When he was 12 years old, Henry was a boy who attended a prestigious white school on scholarship. Because his fiercely patriotic Chinese father was concerned about Henry being mistaken as a Japanese boy, he is forced to wear a badge saying 'I am Chinese'. The only other Asian at the school is Keiko, a Japanese-American girl. As one of the terms of their scholarship the two children are forced to work together in the school kitchen, and gradually forge a strong friendship, initially because they can face the school bullies together, but also because of a common interest in Jazz music. Henry's father would be horrified to know that his son has a Japanese friend because of the Japanese invasion of China that preceded their attack on Pearl Harbour.
As the internment of Japanese families commences, Henry is horrified to learn that his friend Keiko is one of the people who is to be put into the internment camp, despite the fact that she was born in America and can not speak Japanese, and he will do anything he can possibly do to maintain his connection to her.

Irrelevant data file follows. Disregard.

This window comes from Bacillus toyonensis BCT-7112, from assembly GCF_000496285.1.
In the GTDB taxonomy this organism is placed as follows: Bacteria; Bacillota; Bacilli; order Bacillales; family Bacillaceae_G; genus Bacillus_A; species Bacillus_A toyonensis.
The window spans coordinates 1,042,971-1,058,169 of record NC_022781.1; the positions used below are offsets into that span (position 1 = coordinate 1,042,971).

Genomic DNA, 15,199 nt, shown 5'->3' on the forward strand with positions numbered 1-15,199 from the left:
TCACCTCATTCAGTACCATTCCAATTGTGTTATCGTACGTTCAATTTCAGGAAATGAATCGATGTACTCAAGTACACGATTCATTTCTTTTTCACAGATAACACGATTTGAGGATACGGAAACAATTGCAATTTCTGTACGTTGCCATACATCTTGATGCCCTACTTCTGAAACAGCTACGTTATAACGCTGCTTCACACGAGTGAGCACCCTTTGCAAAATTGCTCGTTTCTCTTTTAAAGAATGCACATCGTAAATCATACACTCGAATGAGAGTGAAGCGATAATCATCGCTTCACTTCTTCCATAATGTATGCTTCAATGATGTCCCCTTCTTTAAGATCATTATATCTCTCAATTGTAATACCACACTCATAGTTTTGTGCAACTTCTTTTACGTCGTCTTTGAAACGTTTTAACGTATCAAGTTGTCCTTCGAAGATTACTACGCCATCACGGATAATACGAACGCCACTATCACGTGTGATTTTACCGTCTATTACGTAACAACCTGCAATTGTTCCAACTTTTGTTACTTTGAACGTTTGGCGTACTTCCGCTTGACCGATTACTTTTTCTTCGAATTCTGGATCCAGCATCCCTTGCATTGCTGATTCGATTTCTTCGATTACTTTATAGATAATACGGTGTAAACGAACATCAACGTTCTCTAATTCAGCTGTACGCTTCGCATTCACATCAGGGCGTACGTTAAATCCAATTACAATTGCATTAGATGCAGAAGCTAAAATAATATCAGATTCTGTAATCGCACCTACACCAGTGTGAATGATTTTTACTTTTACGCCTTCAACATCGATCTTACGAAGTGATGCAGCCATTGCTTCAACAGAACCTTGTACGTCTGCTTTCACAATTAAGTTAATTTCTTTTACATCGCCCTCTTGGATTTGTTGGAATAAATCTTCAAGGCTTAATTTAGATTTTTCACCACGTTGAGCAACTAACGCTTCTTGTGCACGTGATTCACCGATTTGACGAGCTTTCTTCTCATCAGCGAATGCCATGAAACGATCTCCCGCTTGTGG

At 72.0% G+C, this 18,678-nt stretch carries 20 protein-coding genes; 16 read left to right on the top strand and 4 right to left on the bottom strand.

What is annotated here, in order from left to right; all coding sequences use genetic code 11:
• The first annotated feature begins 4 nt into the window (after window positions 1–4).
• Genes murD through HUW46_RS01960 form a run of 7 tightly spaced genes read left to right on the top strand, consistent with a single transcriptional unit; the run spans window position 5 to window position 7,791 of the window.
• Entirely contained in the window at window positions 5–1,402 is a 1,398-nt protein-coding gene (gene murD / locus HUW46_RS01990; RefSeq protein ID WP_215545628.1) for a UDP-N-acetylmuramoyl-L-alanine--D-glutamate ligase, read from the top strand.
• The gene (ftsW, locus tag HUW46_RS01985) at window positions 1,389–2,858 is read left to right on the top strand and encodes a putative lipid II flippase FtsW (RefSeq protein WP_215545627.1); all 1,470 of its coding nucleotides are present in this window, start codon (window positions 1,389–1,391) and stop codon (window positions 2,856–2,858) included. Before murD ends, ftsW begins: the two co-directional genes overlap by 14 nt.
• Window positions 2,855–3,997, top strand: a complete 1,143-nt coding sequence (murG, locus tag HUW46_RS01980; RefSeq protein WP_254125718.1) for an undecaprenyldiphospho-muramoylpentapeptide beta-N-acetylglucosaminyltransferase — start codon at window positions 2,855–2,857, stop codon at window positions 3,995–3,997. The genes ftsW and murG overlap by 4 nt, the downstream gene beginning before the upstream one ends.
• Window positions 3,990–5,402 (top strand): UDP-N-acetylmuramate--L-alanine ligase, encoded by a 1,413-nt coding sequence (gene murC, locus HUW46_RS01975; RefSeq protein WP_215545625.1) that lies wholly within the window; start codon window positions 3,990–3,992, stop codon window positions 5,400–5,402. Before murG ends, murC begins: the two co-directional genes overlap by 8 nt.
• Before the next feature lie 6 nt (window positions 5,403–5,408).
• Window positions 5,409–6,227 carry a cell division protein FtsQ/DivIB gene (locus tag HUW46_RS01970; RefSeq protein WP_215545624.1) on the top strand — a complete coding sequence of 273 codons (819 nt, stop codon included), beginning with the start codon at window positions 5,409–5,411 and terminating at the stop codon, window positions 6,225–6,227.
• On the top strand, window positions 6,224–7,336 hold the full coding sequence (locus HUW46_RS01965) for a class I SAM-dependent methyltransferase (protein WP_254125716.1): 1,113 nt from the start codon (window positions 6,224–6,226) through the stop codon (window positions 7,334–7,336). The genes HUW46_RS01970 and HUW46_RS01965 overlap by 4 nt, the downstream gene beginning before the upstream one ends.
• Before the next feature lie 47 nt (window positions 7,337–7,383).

This was an enjoyable book. I really enjoyed the development of the friendship between the two main young characters, and thought that there were some very well developed secondary characters, especially Sheldon, the African-American jazz musicians who Henry gives his lunch to every day in exchange for a few cents, and also Mrs Beatty who facilitates the maintained contact between the two of them even after Keiko's family is moved away from Seattle.
I also really enjoyed how Seattle was portrayed in this novel. I have never been there, but after reading about the various parts of the city, I wanted to go. It is also obvious that Jamie Ford loves jazz music, and I liked the way that the rare record that Henry starts to search for was the catalyst for change within several different relationships in his life.